DAYTONA BEACH, Fla. — While Trevor Bayne’s name always will be part of Daytona International Speedway’s history, he admits the biggest moment of his racing career loses a little luster with each passing year.
In 2011 Bayne made his second career start in the Sprint Cup Series and he became the most-improbable winner of the Daytona 500. It remains the only top-five finish of his career, so he’s eager to finally build on that fading success.
“I would say the Daytona 500 was definitely the race win that changed my career,” he said. “To this point, everybody wants to see No. 2, I guess. It kind of wears off after a little while as far as the glamour of it all. To be a Daytona 500 champion at this point in my career is unbelievable but we are still fighting hard as if we never won it before.
“You always want to win races whether it is proving it isn’t a fluke or proving you can do this or just to win races. You don’t have to really prove anything, you just want to win. That is our desire and competitive nature.”
Last year Bayne announced he has multiple sclerosis. While the disease can cause fatigue, muscle weakness and trouble with balance, Bayne said he hasn’t experienced any problems and NASCAR has given him medical clearance to race.
Bayne will continue to run a limited schedule in the Wood Brothers Racing’s No. 21 Ford. He also will run the Nationwide Series schedule with Roush Fenway Racing.
Even with just one top-five finish, Bayne is the only driver in the Ford camp with a victory in the Daytona 500.
“It is humbling. These guys have done this for so long,” Bayne said. “Carl (Edwards), I know it drives him crazy. He called me after the 500 in 2011 and still talks about how he finished second and how bad that feels. I feel for him. He deserves it. All these guys do.
“Greg Biffle is an unbelievable driver. It is crazy to think that I am the only guy. You have Brad (Keselowski), Joey (Logano),
Marcos (Ambrose), Aric (Almirola) and (Ricky) Stenhouse. Those are some good names in Fords and to think that I am the only one that has been able to do that is really humbling.”
CHANGE ‘GOOD’ FOR NEWMAN: Ryan Newman is one of 18 drivers with a new team this year, and he believes change is a good way to gain a better perspective.
“Yeah I mean change is good,” he said. “If you had the right mentality it was probably not good for those people that came out of those seats and went someplace else. We never talked about that. There is equal and opposites in every reaction.”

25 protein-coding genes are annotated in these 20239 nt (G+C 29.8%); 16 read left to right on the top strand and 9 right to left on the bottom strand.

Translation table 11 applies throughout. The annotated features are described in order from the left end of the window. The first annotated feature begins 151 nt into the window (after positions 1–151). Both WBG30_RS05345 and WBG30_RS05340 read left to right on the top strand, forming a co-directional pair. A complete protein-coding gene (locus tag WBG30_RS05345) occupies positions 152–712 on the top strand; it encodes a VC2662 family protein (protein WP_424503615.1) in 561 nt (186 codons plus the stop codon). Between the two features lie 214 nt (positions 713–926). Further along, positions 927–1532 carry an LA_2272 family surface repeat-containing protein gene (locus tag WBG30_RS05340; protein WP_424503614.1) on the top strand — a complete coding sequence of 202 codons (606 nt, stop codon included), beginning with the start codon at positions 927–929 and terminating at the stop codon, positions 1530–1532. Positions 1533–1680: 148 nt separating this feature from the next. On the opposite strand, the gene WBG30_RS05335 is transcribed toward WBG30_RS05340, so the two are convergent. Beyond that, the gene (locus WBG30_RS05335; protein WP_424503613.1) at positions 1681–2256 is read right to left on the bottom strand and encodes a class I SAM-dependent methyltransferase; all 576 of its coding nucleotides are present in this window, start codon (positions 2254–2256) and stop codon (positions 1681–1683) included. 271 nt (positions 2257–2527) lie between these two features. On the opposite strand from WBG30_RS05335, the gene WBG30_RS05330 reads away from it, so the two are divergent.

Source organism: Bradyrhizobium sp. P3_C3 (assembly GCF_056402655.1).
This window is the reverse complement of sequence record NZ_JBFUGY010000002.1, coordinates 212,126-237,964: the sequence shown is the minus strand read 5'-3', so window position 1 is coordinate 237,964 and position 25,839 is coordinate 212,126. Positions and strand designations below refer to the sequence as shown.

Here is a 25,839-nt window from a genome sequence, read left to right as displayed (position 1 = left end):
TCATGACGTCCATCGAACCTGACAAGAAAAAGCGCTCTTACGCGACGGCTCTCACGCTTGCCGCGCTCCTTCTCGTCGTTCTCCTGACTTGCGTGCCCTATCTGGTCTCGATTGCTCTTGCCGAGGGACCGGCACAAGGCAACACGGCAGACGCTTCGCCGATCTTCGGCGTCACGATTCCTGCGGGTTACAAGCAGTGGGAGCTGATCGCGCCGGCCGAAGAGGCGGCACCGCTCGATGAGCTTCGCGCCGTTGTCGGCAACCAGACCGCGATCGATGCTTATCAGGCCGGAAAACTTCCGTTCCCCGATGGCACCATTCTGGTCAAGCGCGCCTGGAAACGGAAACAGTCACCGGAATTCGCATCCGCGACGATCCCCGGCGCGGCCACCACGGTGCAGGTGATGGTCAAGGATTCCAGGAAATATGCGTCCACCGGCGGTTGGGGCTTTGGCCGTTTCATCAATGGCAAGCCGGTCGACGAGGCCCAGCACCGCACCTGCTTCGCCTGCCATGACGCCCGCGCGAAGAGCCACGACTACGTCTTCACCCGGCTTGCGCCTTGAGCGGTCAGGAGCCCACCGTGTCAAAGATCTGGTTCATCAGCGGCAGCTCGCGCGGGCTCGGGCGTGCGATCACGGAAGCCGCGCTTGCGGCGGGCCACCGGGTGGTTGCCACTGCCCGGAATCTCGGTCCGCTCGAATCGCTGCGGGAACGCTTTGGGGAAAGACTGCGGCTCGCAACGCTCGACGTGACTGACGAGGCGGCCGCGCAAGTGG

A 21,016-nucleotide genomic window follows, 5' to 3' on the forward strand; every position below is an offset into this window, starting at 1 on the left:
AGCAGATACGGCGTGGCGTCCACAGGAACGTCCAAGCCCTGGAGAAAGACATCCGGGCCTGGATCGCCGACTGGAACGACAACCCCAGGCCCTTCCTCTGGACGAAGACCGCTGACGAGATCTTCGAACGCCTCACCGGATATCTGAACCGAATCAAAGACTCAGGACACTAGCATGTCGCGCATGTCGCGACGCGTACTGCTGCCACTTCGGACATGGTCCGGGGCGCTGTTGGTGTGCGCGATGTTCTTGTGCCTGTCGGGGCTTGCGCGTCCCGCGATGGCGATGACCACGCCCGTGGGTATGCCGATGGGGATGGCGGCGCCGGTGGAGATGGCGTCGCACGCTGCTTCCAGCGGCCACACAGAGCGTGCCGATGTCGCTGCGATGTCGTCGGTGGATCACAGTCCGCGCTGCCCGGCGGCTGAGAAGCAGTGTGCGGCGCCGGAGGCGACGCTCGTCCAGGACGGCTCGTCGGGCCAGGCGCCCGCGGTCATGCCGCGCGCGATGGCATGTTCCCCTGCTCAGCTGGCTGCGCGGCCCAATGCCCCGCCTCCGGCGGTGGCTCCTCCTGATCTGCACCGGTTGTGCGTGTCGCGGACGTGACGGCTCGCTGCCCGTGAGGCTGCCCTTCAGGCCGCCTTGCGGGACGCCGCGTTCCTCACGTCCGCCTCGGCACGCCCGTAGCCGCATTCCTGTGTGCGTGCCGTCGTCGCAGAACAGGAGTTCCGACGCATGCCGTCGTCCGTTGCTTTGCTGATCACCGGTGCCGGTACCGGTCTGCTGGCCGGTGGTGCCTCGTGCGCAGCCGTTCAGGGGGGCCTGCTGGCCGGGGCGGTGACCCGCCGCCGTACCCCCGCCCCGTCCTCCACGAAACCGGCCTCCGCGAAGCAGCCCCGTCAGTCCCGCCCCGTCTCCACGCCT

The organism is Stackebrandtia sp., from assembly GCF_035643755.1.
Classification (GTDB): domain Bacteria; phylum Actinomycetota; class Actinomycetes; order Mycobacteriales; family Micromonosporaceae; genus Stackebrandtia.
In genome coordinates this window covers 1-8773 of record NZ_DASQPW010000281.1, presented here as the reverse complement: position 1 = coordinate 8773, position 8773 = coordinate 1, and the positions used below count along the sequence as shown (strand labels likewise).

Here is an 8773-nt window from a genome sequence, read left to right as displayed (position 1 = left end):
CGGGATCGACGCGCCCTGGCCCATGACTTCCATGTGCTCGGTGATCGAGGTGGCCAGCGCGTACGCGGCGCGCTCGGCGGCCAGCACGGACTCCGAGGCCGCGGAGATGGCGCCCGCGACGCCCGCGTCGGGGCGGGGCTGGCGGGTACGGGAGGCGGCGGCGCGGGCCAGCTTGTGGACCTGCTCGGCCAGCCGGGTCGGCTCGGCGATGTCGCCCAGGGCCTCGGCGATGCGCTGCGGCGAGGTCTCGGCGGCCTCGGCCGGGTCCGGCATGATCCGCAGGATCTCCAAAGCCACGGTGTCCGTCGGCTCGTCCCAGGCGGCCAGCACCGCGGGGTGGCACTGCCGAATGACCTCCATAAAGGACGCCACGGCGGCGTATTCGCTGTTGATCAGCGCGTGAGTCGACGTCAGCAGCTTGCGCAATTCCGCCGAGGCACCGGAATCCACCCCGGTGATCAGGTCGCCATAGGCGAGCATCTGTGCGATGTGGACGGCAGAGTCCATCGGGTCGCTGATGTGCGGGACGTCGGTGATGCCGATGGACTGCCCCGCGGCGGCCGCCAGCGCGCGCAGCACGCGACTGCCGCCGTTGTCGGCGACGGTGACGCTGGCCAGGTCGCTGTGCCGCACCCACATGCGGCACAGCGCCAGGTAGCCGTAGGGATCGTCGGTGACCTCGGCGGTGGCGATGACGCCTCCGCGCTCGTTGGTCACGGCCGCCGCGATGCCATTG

Newman left Stewart-Haas Racing for a ride at Richard Childress Racing. Other key changes include: Kurt Busch and Kevin Harvick to Stewart-Haas; Martin Truex Jr. to Furniture Row Racing; and Reed Sorenson and Michael Annett to Tommy Baldwin Racing.
Newman believes the key to success is more about the working relationship with the new team, not the car.
“(Jimmie Johnson) can talk about it a little bit more, about the chemistry and the people that you have around you that makes a world of difference,” Newman said. “They can be a great group of guys and I can mesh correctly and I can mesh incorrectly with them.”
EDWARDS’ NFL WORKOUT: Carl Edwards won’t declare himself eligible for the NFL Draft in May, despite getting good reviews in a mock NFL combine in Bristol, Tenn.
The driver of the No. 99 Ford stopped at Velocity Sports Performance, where he went through drills conducted by former University of Tennessee and national championship head football coach Phillip Fulmer and current East Tennessee State head coach Carl Torbush.
He was tested for agility, quickness and flexibility and it included stretching to executing true passing and blocking drills.
“I learned a little bit about being a defensive back,” Edwards said. “I realized as these guys talked to me that the sport of football is very technical, just like racing. You have to work on it for years to get better.”